I work very intuitively from the unconscious, so I’m writing a ton of stuff, but I don’t have the slightest idea how it connects. I like that it takes so much faith—I don’t know how this will fit together, or if it will. I think the topics become as deep and large as you’re willing to go. And I will say that my willingness grew. I started out in a relatively closed-off place. I had just come off the promotion for my last book and movie and wasn’t super-connected to myself. And then I was pregnant, I had a baby—I just kept being thrown into the real marrow of life. I really needed the book; it was a companion through all of that.

    I read an interview you did with Rachel Kushner about ten years ago, in which you said that you want to make the audience feel like they’re sitting with a friend—you want to get away from the idea of a filmmaker or writer having a special authority over the viewer or reader. Do you think this kind of intimacy is easier to cultivate through writing, as compared to making movies?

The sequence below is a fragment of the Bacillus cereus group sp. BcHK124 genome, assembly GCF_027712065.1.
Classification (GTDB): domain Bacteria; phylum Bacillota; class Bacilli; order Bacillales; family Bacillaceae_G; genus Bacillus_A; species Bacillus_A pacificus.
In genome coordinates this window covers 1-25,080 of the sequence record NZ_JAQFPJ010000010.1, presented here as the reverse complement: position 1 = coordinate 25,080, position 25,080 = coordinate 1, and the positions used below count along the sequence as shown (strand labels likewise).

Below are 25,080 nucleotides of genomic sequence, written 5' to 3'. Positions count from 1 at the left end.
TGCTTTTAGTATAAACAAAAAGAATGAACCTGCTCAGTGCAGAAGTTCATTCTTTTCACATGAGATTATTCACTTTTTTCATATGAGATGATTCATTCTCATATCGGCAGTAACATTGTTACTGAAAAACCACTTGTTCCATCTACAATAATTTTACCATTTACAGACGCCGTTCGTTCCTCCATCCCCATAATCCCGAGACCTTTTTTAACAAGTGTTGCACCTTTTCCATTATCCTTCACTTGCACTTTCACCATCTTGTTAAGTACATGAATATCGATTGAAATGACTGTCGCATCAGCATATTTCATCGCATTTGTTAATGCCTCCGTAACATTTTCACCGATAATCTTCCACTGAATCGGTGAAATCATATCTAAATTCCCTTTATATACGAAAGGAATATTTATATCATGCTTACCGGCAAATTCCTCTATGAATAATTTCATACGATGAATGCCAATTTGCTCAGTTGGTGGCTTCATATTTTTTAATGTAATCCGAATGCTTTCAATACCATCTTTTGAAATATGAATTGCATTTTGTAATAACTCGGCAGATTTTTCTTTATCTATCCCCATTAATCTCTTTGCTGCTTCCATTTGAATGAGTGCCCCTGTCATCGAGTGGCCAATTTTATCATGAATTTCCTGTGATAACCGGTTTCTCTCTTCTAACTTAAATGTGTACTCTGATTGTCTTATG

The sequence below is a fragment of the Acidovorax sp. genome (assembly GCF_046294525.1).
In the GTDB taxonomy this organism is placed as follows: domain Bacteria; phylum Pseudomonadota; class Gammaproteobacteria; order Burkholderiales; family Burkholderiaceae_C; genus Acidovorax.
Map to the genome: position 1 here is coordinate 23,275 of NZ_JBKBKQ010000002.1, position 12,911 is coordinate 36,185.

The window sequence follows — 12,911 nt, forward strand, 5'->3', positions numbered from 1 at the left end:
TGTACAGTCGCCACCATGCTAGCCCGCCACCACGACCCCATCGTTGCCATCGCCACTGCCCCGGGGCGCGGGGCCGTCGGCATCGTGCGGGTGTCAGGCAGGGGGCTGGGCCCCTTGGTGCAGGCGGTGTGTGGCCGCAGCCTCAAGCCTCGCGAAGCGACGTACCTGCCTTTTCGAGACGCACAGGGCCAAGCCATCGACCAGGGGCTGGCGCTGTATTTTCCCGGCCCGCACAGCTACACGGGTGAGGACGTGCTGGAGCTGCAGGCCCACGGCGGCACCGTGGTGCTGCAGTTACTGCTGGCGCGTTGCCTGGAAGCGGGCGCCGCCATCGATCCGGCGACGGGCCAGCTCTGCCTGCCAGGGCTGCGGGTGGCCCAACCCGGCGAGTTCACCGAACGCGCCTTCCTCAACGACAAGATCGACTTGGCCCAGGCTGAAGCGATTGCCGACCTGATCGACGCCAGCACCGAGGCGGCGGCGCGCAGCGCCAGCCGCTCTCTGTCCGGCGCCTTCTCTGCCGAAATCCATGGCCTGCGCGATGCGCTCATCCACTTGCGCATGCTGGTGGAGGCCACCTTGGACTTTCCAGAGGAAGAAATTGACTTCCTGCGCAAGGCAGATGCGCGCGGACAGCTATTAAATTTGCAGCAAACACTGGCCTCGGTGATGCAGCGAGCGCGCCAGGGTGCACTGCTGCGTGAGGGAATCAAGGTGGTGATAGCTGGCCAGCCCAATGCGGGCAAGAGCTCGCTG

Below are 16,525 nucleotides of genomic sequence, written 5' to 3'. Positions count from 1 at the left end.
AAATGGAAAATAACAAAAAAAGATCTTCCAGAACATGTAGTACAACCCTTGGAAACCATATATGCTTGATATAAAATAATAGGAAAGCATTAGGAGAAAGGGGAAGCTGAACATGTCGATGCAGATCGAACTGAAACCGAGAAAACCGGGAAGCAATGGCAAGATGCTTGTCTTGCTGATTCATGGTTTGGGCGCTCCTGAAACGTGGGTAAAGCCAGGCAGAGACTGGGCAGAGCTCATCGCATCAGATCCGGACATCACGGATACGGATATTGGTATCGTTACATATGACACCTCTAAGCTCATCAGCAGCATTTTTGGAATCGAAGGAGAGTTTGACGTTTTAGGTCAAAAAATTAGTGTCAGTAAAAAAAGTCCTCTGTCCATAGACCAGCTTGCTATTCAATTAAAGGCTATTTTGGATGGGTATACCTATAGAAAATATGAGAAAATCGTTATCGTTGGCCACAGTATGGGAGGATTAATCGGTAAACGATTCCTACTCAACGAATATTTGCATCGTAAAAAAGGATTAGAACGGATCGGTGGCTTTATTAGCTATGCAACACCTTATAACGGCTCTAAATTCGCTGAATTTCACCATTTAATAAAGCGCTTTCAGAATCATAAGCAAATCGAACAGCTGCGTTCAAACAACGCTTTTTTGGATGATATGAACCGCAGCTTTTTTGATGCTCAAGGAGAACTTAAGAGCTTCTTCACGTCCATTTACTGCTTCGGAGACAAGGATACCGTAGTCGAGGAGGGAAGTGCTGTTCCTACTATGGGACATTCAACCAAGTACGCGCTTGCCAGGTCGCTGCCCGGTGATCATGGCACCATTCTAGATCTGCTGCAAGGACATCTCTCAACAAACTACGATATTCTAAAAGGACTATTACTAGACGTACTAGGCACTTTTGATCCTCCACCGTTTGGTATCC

I do, that’s the nice thing about it. With movies, it’s hard to keep that intimate, beating heart in there, the sense that anything could happen. I want you to have that feeling you sometimes get from slightly unfinished work or purposely unfinished work, where you think, “I could jump right in there and make this too.” It just seems very available. And certainly writing always has that. Everyone always thinks they could write, and I like that. Everyone has a book.

    Is that “beating heart” difficult to maintain in a film, when you’re working in such a collaborative atmosphere?

    Definitely. I have a hard time fully being myself. You know when you’re writing and you’re in your pajamas and you’re not even clean and you’re just really focused? When you go to a set, you have to look nice, and be kind and aware of other people, and I think for the directors who really enjoy directing, being in host mode makes them more creative. I’m always like, “How do I make this more like me being alone?”